Math 443 Section 101
GRAPH THEORY
Online Course Material

NEWS

Our midterm is scheduled for Wednesday Feb 28, after the break.

Our Final exam is scheduled for Saturday, April 21 at 8:30 am in BUCH B215 . Early. It is a 3 hour exam.
• Notations. I will print up and give you a copy for final exam.
• Topics covered in the course. at least an outline of the major ideas. I seem to be missing a card trick. The exam wonÕt have detailed Ramsey Theory, Extremal Graph Theory.
• Course Outline: grading scheme etc.

• This is an Honours course that has substantial use of proofs. The subject of Graph Theory can often be conveyed through pictures and students (and myself) find this makes the subject more appealing.
I will devote about 1/3 of the class time to student presentations of solutions to problems. My intention is to give you a sheet for the problems we are looking at and ask you to indicate whether you are ready to present, somewhat ready or not ready. Then I will select some presenters from those who say they are ready. Some portion of your grade comes from the sheet and some from the presentation. The presentation in the best case will be complete and clear and well delivered. Grading will be caring. I will endeavour that everyone presents at least 2 problems by the end of the course.

• Problems 1-4: for presentation Friday Jan 12.
• Problems 5-9: for presentation Monday Jan 22 (also problem 4 from previous set).
• Assignment 1 Due Friday Jan 26 Solutions
• Problems 10-16: for presentation Friday Feb 2 (also problem 9 from previous set).
• Assignment 2 Due Wednesday Feb 14 Solutions
• Problems 17-22: for some initial presentations Friday Feb 16 but also the subsequent week Friday March 2 after the break.
• Practice Midterm From 2013. As always, I do not post solutions. I will endeavour to have an office hour on Tuesday Feb 27 but also should be available before class 2-3 on Monday and 2-3 on Wednesday.
• Midterm Solutions
• Problems 23-27: Presentations on Friday March 9 will include problem 22 plus perhaps problems 23,24,25.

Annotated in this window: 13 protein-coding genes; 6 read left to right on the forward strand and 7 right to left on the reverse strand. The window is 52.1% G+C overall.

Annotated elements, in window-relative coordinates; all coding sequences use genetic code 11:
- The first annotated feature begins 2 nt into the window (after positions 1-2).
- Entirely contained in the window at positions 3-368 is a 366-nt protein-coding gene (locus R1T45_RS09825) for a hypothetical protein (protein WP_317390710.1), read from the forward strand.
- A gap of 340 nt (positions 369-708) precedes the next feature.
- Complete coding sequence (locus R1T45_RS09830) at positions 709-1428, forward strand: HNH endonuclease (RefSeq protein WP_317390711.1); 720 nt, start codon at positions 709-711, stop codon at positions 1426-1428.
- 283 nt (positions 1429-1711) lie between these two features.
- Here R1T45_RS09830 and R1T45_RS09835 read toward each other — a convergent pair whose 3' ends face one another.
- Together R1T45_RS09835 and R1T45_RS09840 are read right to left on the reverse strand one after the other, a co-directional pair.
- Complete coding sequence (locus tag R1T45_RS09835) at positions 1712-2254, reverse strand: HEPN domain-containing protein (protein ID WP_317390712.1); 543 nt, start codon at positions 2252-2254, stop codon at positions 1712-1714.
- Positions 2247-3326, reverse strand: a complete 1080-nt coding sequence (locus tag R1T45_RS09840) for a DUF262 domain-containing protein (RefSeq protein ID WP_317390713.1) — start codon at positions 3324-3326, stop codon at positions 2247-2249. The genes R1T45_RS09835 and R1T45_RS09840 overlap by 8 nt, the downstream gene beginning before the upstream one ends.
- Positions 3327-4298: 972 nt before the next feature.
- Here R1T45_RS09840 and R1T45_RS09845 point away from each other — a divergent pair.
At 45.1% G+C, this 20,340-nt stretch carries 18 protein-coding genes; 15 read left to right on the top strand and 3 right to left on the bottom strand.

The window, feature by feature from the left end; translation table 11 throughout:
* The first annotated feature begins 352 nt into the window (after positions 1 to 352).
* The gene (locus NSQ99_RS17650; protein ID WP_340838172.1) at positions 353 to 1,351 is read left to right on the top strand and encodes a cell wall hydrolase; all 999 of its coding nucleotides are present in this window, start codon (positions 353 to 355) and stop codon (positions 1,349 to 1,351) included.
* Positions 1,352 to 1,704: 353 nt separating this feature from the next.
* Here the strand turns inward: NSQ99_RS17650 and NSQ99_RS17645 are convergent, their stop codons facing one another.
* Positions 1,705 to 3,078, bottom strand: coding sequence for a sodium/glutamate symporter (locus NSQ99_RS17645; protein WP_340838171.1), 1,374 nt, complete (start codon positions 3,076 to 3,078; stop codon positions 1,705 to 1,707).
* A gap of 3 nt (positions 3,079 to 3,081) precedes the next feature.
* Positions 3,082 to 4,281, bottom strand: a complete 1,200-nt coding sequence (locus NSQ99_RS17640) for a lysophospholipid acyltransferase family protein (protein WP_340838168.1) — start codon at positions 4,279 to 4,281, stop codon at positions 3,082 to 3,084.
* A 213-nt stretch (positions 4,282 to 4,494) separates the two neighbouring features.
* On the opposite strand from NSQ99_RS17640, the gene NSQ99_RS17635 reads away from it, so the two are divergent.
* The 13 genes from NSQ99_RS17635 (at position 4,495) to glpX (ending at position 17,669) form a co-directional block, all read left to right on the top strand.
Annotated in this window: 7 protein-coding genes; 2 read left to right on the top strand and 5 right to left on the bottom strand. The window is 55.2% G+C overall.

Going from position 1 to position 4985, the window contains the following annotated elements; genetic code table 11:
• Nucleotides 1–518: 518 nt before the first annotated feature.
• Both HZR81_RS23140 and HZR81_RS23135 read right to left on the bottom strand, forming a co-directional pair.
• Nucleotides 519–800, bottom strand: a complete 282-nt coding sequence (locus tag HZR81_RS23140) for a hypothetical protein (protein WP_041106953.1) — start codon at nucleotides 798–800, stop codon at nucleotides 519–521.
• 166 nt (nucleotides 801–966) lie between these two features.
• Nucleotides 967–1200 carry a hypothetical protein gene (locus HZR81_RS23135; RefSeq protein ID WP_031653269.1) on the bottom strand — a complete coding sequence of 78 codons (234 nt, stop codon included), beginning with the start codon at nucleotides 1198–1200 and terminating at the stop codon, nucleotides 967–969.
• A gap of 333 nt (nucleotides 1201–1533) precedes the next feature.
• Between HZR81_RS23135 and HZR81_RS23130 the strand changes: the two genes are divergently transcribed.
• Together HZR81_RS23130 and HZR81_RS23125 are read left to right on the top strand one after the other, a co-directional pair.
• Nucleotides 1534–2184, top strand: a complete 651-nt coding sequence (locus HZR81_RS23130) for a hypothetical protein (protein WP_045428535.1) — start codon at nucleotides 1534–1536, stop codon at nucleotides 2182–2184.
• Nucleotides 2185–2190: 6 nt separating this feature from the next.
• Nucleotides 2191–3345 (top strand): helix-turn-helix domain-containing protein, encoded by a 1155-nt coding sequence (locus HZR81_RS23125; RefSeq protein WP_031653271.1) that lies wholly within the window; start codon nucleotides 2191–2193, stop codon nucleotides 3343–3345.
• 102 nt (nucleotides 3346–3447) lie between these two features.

• Assignment 3 Due Friday March 9 but I will accept it on Monday March 12. Solutions
• Problems 28-33: Presentations on Friday March 16 will include problem 28,29 with remaining problems 30,31,32,33 for Friday March 23.
• Assignment 4 Due Friday March 16 but I will accept it on Monday March 19. Solutions
• Assignment 5 Our last assignment will be due Wednesday March 28. Solutions
• Problems 34-38: Presentations on Wednesday April 4 and perhaps April 6. Cookies on April 6
• 2013 Final exam. As always, I do not post solutions.

• Various texts would be useful. The book by Reinhard Diestel is an excellent overview at a slightly higher level than some. The UBC library gives you access to this Springer text in electronic form. Also Diestel website
The text by Doug West is readily accessible. Any notes I type may look authoritative when typed so be wary. They may look perfect but may still contain errors! I don't have an editor.
I arrive most days by 9:00 or so. I will be teaching MATH 340 from 12-1 MWF. I typically do not read my email from home (i.e. evenings and weekends).

There is lots of information on Wikipedia about some of the big advances in Graph Theory. I should have pointers to them. The Robertson-Seymour Graph Minors project is a huge enterprise that eventually brought in Robin Thomas and Maria Chudnovsky. Robertson Seymour Theorem

The perfect graph conjecture was made by Claude Berge in 1963 and was finally proved in 2006 by Chudnovsky, Robertson, Seymour and Thomas. Strong Perfect Graph Theorem

We proved in class that if the minimum degree of G is at least n/2, then G has a Hamilton cycle. Christofides, Kuhn and Osthus (2012) proved that if the minimum degree is (1/2+epsilon)n, then one can find n/8 edge disjoint Hamilton cycles where n/8 is essentially best possible.

Graphs appear in many applications. Often unexpectedly. Some notes on the problem of squared rectangles. The interesting outcome of this is searching for squared rectangles of n squares con be done by generating all (planar) graphs with n edges.
• A squared rectangle, A squared rectangle with horizontal line network, A squared rectangle with vertical line network, A squared rectangle with both line networks,
• A squared rectangle, A squared rectangle with horizontal line network, A squared rectangle with both line networks,

• De Bruijn Card Trick   Great for students of a variety of ages. But can you do bit calculations in your head?